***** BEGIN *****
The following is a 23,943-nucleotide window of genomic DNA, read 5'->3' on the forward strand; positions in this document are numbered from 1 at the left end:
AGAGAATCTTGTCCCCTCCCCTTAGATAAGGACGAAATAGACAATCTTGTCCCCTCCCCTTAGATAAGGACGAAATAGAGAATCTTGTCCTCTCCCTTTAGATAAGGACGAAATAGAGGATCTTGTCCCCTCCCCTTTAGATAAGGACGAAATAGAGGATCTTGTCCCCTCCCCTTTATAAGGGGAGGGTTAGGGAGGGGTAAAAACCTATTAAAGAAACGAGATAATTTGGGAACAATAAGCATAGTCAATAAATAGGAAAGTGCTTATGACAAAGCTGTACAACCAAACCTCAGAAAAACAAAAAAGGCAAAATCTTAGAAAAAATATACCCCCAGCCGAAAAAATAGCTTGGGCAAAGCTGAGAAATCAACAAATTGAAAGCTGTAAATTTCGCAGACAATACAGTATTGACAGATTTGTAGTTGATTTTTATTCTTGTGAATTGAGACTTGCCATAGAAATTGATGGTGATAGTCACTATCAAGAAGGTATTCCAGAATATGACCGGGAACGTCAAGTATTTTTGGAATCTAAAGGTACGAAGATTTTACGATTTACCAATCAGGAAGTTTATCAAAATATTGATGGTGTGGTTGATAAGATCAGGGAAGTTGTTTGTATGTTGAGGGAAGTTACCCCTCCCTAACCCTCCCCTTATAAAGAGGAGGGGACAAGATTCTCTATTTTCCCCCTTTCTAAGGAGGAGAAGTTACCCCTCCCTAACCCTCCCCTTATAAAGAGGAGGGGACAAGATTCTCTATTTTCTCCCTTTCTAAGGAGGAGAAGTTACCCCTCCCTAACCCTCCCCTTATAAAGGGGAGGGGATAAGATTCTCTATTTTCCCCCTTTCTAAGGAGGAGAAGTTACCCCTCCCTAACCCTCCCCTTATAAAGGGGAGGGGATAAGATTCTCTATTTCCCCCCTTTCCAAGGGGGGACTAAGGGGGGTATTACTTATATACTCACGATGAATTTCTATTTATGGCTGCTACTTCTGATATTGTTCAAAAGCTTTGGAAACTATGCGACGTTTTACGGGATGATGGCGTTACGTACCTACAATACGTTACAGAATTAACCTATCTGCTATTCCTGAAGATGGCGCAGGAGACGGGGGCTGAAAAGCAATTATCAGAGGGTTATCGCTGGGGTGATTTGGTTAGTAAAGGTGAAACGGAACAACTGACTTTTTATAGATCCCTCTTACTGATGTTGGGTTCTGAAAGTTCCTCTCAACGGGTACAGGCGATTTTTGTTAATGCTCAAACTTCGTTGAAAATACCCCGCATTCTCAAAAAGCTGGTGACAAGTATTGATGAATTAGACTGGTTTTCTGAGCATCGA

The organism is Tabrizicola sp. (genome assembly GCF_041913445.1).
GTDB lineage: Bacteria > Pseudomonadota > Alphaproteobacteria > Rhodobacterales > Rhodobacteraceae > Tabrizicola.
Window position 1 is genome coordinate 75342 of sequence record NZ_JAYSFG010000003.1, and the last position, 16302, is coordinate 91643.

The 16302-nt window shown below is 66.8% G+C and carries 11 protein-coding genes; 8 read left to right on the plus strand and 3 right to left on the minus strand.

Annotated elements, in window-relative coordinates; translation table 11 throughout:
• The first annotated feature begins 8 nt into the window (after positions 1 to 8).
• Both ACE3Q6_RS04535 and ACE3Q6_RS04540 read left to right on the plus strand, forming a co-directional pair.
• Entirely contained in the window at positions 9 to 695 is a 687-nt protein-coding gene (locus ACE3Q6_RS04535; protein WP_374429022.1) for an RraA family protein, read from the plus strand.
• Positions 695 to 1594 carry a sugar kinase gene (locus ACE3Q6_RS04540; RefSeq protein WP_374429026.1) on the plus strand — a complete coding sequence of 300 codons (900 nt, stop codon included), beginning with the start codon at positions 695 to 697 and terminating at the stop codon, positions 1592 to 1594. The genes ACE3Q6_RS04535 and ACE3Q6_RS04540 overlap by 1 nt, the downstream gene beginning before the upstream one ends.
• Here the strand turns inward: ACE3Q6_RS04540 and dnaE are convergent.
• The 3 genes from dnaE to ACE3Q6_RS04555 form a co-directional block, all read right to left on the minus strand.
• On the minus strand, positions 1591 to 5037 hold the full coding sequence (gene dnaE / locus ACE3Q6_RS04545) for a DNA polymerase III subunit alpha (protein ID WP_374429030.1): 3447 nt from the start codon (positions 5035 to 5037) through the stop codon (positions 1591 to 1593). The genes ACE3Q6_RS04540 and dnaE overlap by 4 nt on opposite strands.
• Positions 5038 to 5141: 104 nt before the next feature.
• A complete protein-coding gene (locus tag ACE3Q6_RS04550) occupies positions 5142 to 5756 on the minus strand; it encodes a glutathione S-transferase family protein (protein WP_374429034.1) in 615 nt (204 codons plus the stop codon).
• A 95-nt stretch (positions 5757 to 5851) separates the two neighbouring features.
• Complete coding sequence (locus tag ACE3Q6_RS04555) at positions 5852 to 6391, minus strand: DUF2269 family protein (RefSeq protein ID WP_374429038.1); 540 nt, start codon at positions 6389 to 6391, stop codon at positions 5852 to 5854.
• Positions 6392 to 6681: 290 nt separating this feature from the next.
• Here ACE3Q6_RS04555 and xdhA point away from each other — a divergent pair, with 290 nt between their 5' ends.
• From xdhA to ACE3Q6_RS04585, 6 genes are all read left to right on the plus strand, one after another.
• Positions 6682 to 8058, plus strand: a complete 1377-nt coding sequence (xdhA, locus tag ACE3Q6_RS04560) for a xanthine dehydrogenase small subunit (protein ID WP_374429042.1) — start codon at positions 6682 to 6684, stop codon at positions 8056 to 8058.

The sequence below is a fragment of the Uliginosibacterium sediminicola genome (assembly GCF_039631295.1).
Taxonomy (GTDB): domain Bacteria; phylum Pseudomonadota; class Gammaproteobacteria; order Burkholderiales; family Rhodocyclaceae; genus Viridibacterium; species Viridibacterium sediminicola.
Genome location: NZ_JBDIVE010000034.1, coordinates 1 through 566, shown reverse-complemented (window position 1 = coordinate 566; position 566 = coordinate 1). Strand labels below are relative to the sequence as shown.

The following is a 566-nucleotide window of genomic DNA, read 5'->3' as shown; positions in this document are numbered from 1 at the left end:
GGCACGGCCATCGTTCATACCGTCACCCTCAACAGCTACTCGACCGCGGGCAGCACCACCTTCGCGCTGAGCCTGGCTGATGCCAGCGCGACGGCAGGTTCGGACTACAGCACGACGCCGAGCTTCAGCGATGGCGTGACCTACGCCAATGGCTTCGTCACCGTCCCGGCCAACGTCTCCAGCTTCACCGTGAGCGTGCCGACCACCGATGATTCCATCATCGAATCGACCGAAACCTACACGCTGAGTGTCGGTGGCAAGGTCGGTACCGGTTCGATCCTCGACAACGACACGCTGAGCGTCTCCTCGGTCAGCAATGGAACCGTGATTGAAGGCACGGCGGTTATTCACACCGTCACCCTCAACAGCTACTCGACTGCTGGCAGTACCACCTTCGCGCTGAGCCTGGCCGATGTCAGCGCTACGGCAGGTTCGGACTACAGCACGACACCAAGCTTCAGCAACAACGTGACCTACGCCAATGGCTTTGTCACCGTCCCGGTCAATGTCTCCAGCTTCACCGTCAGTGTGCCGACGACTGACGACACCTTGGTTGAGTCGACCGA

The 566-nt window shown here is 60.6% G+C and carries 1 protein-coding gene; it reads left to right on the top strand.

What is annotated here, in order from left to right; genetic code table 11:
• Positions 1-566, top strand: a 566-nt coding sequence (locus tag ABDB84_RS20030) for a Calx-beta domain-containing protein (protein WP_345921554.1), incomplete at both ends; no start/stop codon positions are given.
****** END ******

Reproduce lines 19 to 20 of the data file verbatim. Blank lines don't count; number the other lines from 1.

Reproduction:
• Positions 6392 to 6681: 290 nt separating this feature from the next.
• Here ACE3Q6_RS04555 and xdhA point away from each other — a divergent pair, with 290 nt between their 5' ends.